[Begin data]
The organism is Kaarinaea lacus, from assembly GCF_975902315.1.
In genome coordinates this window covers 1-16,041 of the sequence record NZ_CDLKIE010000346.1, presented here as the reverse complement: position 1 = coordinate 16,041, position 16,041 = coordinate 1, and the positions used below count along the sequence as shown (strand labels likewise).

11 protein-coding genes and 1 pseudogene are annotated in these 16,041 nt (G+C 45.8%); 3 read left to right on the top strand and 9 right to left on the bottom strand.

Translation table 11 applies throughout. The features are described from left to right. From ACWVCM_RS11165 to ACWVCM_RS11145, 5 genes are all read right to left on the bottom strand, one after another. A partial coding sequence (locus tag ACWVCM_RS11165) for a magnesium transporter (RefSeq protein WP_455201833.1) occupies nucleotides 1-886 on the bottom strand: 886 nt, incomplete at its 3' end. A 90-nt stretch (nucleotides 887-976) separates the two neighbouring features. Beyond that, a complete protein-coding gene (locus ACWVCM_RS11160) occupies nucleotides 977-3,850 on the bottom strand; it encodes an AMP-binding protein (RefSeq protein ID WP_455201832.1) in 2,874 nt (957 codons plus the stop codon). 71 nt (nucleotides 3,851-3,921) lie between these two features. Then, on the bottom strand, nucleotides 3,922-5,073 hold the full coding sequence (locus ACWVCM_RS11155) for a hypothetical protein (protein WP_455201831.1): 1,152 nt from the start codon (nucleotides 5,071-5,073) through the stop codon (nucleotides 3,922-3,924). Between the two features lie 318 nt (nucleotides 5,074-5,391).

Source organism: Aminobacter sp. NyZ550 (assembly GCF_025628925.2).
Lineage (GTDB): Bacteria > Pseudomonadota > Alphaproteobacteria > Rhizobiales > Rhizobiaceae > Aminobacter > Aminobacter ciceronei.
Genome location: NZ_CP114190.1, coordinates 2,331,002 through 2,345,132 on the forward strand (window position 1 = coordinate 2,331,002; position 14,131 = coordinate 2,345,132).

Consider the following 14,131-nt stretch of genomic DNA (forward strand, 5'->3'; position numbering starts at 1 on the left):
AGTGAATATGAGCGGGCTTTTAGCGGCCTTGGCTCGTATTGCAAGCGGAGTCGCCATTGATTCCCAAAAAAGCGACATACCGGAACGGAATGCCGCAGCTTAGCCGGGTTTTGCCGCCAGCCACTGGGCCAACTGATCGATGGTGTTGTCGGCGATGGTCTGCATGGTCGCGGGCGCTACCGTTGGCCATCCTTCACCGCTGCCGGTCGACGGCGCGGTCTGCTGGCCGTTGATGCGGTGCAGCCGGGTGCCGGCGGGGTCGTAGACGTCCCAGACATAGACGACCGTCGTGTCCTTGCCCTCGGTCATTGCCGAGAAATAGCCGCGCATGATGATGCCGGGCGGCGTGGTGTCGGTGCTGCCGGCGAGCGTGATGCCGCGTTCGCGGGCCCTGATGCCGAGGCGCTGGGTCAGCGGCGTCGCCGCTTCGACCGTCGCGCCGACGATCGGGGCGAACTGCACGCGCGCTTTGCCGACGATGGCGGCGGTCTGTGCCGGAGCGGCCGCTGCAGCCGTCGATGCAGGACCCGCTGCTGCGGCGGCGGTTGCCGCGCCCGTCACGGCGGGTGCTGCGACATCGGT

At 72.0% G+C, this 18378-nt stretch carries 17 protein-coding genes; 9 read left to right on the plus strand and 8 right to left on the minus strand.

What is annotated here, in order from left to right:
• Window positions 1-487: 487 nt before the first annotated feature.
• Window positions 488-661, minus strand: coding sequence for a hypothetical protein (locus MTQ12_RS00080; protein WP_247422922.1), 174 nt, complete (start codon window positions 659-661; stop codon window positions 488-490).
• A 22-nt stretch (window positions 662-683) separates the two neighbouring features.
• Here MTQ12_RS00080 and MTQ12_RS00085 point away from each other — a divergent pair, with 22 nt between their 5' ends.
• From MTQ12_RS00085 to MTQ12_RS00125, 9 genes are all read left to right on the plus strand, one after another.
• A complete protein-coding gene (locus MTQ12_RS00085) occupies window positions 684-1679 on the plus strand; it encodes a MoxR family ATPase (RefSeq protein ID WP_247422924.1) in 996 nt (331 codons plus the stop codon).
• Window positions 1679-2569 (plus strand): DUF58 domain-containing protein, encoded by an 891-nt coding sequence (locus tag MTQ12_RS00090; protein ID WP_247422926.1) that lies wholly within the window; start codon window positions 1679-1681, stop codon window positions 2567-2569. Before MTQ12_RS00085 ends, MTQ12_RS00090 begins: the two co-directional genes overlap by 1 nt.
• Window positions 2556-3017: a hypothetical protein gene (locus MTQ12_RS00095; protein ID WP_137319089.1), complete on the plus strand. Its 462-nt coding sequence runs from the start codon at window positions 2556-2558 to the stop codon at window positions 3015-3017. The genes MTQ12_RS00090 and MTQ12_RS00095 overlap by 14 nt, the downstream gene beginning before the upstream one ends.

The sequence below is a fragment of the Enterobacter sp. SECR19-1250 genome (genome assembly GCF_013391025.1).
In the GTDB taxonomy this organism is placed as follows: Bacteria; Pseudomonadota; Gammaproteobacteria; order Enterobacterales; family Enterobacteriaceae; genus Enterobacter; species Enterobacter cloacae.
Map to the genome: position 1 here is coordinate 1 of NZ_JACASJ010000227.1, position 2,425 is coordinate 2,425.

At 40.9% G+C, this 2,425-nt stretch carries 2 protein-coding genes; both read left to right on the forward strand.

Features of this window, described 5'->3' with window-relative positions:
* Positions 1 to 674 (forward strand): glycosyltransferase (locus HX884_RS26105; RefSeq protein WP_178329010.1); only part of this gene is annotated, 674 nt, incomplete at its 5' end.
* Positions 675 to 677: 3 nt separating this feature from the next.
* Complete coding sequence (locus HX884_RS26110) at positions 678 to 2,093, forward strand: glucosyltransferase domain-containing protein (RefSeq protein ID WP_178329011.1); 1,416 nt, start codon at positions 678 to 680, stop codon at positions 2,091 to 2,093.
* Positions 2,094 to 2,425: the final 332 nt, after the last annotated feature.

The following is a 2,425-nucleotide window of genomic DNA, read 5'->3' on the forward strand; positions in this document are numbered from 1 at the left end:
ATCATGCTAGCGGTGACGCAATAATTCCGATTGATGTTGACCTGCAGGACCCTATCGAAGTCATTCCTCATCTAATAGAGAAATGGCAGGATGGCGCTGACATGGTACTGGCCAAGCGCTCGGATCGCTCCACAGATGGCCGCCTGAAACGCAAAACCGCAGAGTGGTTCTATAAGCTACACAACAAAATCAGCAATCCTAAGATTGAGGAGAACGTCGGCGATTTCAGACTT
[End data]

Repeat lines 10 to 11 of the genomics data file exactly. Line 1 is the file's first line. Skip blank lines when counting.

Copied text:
At 72.0% G+C, this 18378-nt stretch carries 17 protein-coding genes; 9 read left to right on the plus strand and 8 right to left on the minus strand.

What is annotated here, in order from left to right: